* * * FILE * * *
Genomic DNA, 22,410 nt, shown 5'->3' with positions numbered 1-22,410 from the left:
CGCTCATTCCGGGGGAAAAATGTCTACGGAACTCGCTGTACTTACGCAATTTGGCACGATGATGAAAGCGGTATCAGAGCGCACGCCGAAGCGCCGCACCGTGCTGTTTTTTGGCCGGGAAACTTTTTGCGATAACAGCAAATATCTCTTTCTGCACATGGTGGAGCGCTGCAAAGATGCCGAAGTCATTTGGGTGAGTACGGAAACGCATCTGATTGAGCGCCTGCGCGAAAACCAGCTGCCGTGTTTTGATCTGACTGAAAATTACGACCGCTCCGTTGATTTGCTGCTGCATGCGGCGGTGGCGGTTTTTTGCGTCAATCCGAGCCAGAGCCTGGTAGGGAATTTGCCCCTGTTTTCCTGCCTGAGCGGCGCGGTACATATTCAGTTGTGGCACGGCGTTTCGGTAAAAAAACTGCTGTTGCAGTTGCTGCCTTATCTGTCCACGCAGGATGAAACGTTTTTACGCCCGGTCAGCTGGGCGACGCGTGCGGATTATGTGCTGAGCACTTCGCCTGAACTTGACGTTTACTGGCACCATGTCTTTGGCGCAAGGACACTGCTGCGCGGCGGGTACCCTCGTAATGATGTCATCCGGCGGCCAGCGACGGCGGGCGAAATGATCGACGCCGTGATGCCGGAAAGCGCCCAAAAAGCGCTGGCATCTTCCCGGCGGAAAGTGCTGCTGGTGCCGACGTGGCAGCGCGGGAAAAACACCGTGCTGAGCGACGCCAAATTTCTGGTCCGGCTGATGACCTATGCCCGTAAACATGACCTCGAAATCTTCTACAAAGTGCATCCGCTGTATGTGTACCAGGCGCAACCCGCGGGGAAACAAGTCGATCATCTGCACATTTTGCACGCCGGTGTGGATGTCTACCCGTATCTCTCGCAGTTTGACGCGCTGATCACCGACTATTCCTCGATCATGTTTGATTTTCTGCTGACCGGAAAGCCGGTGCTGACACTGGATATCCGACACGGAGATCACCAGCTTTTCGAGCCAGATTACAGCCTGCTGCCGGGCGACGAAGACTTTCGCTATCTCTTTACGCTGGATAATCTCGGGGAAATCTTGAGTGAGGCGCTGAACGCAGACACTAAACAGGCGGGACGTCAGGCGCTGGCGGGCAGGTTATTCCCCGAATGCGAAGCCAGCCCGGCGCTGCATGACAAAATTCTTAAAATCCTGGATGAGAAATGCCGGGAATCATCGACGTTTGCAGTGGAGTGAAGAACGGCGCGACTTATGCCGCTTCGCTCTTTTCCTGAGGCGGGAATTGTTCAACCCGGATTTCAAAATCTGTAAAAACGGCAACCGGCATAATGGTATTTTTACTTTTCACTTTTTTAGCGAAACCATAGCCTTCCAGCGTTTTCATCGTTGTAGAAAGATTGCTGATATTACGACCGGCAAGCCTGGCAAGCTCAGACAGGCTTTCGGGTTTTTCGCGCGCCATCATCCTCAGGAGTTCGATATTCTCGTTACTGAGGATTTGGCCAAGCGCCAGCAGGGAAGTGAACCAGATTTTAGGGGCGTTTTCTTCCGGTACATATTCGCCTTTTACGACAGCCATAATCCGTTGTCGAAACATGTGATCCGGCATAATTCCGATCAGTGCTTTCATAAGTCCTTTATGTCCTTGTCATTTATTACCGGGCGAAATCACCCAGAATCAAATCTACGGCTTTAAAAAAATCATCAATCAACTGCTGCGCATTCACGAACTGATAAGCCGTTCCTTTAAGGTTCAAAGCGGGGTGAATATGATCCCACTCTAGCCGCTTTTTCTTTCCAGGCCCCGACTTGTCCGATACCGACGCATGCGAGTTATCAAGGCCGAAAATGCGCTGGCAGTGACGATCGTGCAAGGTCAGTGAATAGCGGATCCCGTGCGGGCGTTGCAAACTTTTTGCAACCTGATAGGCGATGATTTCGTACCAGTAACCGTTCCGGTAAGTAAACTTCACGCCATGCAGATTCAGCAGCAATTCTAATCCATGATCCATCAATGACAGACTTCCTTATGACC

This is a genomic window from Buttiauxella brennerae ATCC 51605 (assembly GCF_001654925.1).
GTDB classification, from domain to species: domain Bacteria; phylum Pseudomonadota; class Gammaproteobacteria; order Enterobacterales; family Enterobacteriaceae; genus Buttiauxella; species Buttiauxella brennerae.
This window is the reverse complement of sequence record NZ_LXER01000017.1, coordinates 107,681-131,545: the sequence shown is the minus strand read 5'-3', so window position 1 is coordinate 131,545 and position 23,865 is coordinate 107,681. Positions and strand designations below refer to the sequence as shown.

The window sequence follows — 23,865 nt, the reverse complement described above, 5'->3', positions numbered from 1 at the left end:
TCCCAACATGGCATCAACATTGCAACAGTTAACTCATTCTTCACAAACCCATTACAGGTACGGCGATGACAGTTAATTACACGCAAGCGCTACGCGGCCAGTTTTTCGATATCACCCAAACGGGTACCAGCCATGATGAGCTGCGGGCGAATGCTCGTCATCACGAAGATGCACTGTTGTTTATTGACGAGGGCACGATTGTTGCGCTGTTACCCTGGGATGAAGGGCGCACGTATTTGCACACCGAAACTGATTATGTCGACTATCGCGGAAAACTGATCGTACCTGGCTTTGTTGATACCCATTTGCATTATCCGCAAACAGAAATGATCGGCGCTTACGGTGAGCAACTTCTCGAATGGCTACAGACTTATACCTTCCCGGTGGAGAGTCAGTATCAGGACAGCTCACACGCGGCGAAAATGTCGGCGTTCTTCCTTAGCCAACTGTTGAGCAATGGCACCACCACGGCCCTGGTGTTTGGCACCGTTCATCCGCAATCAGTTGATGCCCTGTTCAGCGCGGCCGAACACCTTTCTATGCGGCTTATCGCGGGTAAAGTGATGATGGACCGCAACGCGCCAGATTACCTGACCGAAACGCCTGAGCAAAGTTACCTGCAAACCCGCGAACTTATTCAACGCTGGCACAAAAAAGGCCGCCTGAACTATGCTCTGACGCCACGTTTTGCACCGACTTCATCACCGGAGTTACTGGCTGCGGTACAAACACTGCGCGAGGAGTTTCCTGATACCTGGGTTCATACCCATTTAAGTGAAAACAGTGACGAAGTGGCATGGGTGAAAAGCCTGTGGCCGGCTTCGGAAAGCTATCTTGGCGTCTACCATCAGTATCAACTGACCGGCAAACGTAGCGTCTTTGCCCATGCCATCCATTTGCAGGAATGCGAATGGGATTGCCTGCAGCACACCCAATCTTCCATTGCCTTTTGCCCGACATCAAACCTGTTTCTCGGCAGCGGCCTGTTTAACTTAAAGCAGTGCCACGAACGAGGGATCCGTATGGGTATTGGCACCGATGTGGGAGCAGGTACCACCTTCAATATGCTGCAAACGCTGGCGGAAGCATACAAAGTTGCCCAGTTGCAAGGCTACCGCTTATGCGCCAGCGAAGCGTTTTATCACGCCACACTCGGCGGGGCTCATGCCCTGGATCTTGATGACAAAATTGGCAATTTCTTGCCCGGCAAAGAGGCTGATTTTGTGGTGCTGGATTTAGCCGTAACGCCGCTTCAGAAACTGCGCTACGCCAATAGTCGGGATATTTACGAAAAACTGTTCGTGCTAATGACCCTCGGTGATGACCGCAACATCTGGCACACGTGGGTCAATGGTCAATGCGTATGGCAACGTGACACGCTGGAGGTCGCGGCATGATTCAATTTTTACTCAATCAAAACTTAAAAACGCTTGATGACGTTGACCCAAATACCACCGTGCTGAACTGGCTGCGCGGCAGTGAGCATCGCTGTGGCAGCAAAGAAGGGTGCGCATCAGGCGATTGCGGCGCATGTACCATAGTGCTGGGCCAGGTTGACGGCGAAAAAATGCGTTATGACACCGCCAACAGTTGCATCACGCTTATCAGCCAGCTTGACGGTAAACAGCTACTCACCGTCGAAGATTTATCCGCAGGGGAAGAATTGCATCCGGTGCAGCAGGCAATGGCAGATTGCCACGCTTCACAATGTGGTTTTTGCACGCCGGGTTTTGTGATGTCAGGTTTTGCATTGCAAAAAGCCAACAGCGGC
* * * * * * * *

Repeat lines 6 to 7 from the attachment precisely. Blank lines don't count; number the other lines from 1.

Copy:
The window sequence follows — 23,865 nt, the reverse complement described above, 5'->3', positions numbered from 1 at the left end:
TCCCAACATGGCATCAACATTGCAACAGTTAACTCATTCTTCACAAACCCATTACAGGTACGGCGATGACAGTTAATTACACGCAAGCGCTACGCGGCCAGTTTTTCGATATCACCCAAACGGGTACCAGCCATGATGAGCTGCGGGCGAATGCTCGTCATCACGAAGATGCACTGTTGTTTATTGACGAGGGCACGATTGTTGCGCTGTTACCCTGGGATGAAGGGCGCACGTATTTGCACACCGAAACTGATTATGTCGACTATCGCGGAAAACTGATCGTACCTGGCTTTGTTGATACCCATTTGCATTATCCGCAAACAGAAATGATCGGCGCTTACGGTGAGCAACTTCTCGAATGGCTACAGACTTATACCTTCCCGGTGGAGAGTCAGTATCAGGACAGCTCACACGCGGCGAAAATGTCGGCGTTCTTCCTTAGCCAACTGTTGAGCAATGGCACCACCACGGCCCTGGTGTTTGGCACCGTTCATCCGCAATCAGTTGATGCCCTGTTCAGCGCGGCCGAACACCTTTCTATGCGGCTTATCGCGGGTAAAGTGATGATGGACCGCAACGCGCCAGATTACCTGACCGAAACGCCTGAGCAAAGTTACCTGCAAACCCGCGAACTTATTCAACGCTGGCACAAAAAAGGCCGCCTGAACTATGCTCTGACGCCACGTTTTGCACCGACTTCATCACCGGAGTTACTGGCTGCGGTACAAACACTGCGCGAGGAGTTTCCTGATACCTGGGTTCATACCCATTTAAGTGAAAACAGTGACGAAGTGGCATGGGTGAAAAGCCTGTGGCCGGCTTCGGAAAGCTATCTTGGCGTCTACCATCAGTATCAACTGACCGGCAAACGTAGCGTCTTTGCCCATGCCATCCATTTGCAGGAATGCGAATGGGATTGCCTGCAGCACACCCAATCTTCCATTGCCTTTTGCCCGACATCAAACCTGTTTCTCGGCAGCGGCCTGTTTAACTTAAAGCAGTGCCACGAACGAGGGATCCGTATGGGTATTGGCACCGATGTGGGAGCAGGTACCACCTTCAATATGCTGCAAACGCTGGCGGAAGCATACAAAGTTGCCCAGTTGCAAGGCTACCGCTTATGCGCCAGCGAAGCGTTTTATCACGCCACACTCGGCGGGGCTCATGCCCTGGATCTTGATGACAAAATTGGCAATTTCTTGCCCGGCAAAGAGGCTGATTTTGTGGTGCTGGATTTAGCCGTAACGCCGCTTCAGAAACTGCGCTACGCCAATAGTCGGGATATTTACGAAAAACTGTTCGTGCTAATGACCCTCGGTGATGACCGCAACATCTGGCACACGTGGGTCAATGGTCAATGCGTATGGCAACGTGACACGCTGGAGGTCGCGGCATGATTCAATTTTTACTCAATCAAAACTTAAAAACGCTTGATGACGTTGACCCAAATACCACCGTGCTGAACTGGCTGCGCGGCAGTGAGCATCGCTGTGGCAGCAAAGAAGGGTGCGCATCAGGCGATTGCGGCGCATGTACCATAGTGCTGGGCCAGGTTGACGGCGAAAAAATGCGTTATGACACCGCCAACAGTTGCATCACGCTTATCAGCCAGCTTGACGGTAAACAGCTACTCACCGTCGAAGATTTATCCGCAGGGGAAGAATTGCATCCGGTGCAGCAGGCAATGGCAGATTGCCACGCTTCACAATGTGGTTTTTGCACGCCGGGTTTTGTGATGTCAGGTTTTGCATTGCAAAAAGCCAACAGCGGC